A variety of different types of termites are located all over the world. Some termites are more destructive to man made property than others. There are only a few termites located in the US that will damage homes. However, some termites can create mounds that are fascinating to look at. In fact, people from all over the world travel to Brazil in order to visit a national park where sizable termite mounds become illuminated at night. The Emas National Park is a Unesco Heritage Site where, during the dark of night, termite mounds resemble Christmas trees decorated with lights.
Glowing termite mounds are certainly not a common site for most people in the world. Since these glowing mounds are termite nests, then one would think that termites are responsible for this naturally conspicuous display. However, termites may have little to do with the glow of these popular termite mounds; instead another type of insect may be behind the beauty of these nests.
The glowing termite mounds of Emas National Park can become as large as thirty meters in diameter, and seven meters in height, or even taller. Of course, these termite nests are home to millions of termites, but other insects, such as beetle larvae also invade these unique nests. Insects are not the only animals to create nests out of portions of these termite mounds. For example, the Buff-Breasted Paradise-Kingfisher is a type of bird that is often found making nesting sites within these mounds. But, when it comes to the mound’s well-known glow, a type of beetle known as Pyrophorus nyctophanus, or headlight beetle, is responsible.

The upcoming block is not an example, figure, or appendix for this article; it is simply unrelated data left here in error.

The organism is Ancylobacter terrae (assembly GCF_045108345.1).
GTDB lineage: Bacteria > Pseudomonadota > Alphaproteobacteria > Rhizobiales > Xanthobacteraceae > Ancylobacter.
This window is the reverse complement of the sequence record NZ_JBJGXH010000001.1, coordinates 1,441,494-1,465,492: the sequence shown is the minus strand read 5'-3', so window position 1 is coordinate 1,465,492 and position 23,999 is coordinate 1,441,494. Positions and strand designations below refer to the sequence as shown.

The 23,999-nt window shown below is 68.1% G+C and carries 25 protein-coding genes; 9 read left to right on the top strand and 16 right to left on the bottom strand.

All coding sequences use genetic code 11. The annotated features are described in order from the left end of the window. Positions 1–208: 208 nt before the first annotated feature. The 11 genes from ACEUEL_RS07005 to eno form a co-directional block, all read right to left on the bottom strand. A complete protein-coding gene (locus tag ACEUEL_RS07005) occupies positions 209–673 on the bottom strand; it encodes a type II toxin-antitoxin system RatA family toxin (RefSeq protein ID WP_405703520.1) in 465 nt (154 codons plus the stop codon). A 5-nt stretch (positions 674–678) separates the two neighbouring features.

These glowing adult beetles will plant their eggs within these termite nests. Hundreds of beetle eggs will hatch, and the larvae will glow, which creates the unique look of these termite mounds. Unfortunately for the termites, these beetle larvae are specialized to consume termites. The beetle larvae seem to know when the termites migrate out of their nests. This makes it easy for the glowing larvae to consume unsuspecting termites at the surface of the termite mounds. The glow of these termite mounds are easiest to see during the summer months in both the savannahs and jungles of the Emas National Park.
Have you ever stumbled across a termite mound while outside of the United States? Have you ever had an opportunity to compare termite mounds in the US with mounds in other countries?